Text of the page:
By Alan Scherstuhl
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Midway through the amiable children's movie Mr. Magorium's Wonder Emporium, there comes a speech that I'll wager writer-director Zach Helm had been saving for future use ever since he discovered the Bard. As pop philosophy goes, it's bracing stuff: Paraphrasing King Lear, Mr. Magorium (Dustin Hoffman), a 243-year-old "toy impresario" in shell-shocked hair, a purple suit, and an annoying lithp, lays it on the line for his grieving store manager Mahoney (Natalie Portman), a presentable lass if stalled on all fronts professional and personal. Preparing her for his own carefully planned exit from this mortal coil, he tells Mahoney, nicely but firmly, that when we die, we just die.
This will be existential music to the ears of the sour or secular cranks among us who've had it up to here with the benignly bearded God substitutes who spring fully formed out of every misty-eyed family movie around this time of year. Still, we're not exactly talking Christopher Hitchens here. Having dropped the difficult news, Mr. M. follows up with the improving insight that what matters is belief, and the life you make for yourself until the time comes to croak without fuss. With that, things grow tediously familiar.
Like most Christmas movies, Mr. Magorium's stocking comes stuffed with PSAs (albeit well-written ones by the spiritless current standards of the genre) alerting children to what they already know: that the world is plump with possibilities if only you trust in the magical power of your imagination. Naturally, this falls on the deaf ears of the unfulfilled souls who most need to hear it: Mahoney, a former piano prodigy who knows her way around a Rachmaninoff concerto but can't seem to complete her own unfinished work; Eric (the appealing Zach Mills), a sensitive 9-year-old collector of kooky hats and very likely a stand-in for his creator; and The Mutant (Jason Bateman), a buttoned-down accountant who knows nothing of love or play.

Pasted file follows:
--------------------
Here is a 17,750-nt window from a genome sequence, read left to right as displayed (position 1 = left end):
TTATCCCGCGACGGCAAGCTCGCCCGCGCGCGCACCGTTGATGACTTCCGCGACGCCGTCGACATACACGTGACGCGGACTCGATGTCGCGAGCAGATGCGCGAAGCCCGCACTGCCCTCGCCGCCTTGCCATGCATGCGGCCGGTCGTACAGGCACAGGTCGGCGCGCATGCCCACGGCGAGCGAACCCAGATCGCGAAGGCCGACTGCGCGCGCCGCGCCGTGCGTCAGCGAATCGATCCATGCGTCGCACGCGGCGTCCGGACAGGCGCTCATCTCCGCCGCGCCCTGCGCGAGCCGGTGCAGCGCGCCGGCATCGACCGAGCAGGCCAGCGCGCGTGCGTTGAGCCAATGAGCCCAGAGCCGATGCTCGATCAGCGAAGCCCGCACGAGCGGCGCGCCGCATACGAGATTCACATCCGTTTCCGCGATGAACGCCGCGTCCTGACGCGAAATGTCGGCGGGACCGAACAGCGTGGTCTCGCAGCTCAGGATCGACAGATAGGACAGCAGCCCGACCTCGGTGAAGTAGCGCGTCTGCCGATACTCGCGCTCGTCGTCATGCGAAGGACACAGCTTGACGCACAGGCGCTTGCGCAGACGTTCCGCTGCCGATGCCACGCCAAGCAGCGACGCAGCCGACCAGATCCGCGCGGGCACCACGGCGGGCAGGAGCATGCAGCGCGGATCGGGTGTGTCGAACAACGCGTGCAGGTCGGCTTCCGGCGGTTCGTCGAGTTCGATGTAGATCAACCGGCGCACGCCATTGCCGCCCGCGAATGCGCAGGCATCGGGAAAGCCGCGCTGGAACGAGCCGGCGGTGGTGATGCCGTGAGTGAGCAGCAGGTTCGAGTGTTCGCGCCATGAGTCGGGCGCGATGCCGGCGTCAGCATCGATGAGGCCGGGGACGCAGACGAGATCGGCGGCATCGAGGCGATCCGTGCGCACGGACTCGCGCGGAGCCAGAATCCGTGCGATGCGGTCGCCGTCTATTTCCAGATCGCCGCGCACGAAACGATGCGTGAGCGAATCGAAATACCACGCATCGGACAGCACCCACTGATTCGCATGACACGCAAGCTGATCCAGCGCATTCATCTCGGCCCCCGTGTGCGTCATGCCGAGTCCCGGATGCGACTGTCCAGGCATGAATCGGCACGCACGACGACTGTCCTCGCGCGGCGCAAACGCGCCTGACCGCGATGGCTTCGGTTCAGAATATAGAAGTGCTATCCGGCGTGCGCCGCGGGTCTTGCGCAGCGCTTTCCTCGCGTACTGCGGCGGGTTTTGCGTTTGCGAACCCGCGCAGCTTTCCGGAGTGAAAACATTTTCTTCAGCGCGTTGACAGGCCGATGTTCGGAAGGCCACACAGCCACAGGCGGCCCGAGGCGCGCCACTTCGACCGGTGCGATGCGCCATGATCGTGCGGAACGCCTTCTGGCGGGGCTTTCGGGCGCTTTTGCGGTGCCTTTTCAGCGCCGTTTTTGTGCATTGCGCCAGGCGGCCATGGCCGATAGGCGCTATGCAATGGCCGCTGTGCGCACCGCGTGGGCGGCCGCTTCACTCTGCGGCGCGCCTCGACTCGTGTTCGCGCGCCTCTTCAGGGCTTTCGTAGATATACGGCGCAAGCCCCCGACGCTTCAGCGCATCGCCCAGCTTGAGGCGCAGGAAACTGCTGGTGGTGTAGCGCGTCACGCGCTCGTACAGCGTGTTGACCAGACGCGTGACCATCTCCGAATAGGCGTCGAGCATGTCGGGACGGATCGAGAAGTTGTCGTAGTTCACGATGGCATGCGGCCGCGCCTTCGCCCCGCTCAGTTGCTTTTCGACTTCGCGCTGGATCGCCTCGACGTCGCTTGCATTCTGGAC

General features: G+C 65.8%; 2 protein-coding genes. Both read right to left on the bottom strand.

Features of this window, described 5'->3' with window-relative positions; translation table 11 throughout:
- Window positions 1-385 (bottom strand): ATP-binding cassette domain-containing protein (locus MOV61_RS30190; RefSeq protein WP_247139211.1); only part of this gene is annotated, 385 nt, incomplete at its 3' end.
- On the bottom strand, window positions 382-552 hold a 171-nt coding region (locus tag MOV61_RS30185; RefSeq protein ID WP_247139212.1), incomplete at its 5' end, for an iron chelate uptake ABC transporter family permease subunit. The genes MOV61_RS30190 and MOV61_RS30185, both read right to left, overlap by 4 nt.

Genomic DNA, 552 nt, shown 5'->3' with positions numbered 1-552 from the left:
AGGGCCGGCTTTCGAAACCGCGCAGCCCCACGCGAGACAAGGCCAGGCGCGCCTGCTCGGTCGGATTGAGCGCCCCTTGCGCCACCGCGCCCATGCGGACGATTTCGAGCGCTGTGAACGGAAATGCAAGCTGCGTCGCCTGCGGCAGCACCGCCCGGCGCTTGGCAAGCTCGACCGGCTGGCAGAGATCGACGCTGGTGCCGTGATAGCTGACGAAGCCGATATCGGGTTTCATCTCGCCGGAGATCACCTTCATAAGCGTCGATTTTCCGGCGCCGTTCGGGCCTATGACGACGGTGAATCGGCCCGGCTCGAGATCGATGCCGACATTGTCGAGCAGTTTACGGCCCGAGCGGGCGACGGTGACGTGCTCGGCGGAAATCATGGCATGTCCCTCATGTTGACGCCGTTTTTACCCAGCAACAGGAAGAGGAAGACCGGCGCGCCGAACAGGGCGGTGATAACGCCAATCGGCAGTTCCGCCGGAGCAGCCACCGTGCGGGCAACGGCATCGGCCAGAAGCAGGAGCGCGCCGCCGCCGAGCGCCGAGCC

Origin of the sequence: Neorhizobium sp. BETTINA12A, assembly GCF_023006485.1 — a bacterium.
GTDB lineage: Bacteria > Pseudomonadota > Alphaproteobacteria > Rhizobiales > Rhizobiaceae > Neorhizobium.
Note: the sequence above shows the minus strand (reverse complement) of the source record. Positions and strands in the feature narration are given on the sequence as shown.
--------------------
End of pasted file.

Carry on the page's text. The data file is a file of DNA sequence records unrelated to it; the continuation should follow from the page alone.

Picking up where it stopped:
All very sweet, but where do you take a movie without noticeable adversaries beyond the enemy within? Parceling out wisdom and unhinged happiness, Hoffman tries too hard for cute and comes off a sight less adorable than he was snuggling up to Lily Tomlin in I Heart Huckabees — or, for that matter, as the hermeneutically inclined English professor in Stranger Than Fiction, which Helm also wrote. For her part, Portman, sporting a flannel shirt and a chopped-off boy-cut (as if doing public penance for getting naked in the Wes Anderson short, Hotel Chevalier) is about as delectable as soy ice cream, while Bateman seems not to have mastered the distinction between a bland character and a bland performance.
The only creature worth rooting for is the emporium itself, a charmingly anarchic showcase for misbehavior by the kind of handmade toys only scads of cutting-edge CGI could bring to life. When Mr. Magorium announces his intention of leaving the building, the colorful shop goes into an interesting gray funk, then loses it altogether in an orgy of slithering Slinkies and careening wooden dinosaurs.
I'm willing to bet that for sheer good nature, Mr. Magorium's Wonder Emporium will earn better reviews than David Dobkin's energetically vulgar Fred Claus, which also deals with transcendence in Toyland. Helm's storytelling is more tasteful (for what that's worth), but his pacing is as pallid as his palette is vivid, the slack story poorly structured around a few listless chapters, with a score that coyly features a number written by "Yusuf Islam" and performed by "Cat Stevens." For a movie that celebrates wonder and strangeness, the whole enterprise feels half-baked.
In Stranger Than Fiction, Helm, who is all of 32, showed a promisingly unhealthy obsession with death. The Grim Reaper shows up again in Mr. Magorium, only now he's such a friendly fellow, it hardly seems worth putting up a struggle.
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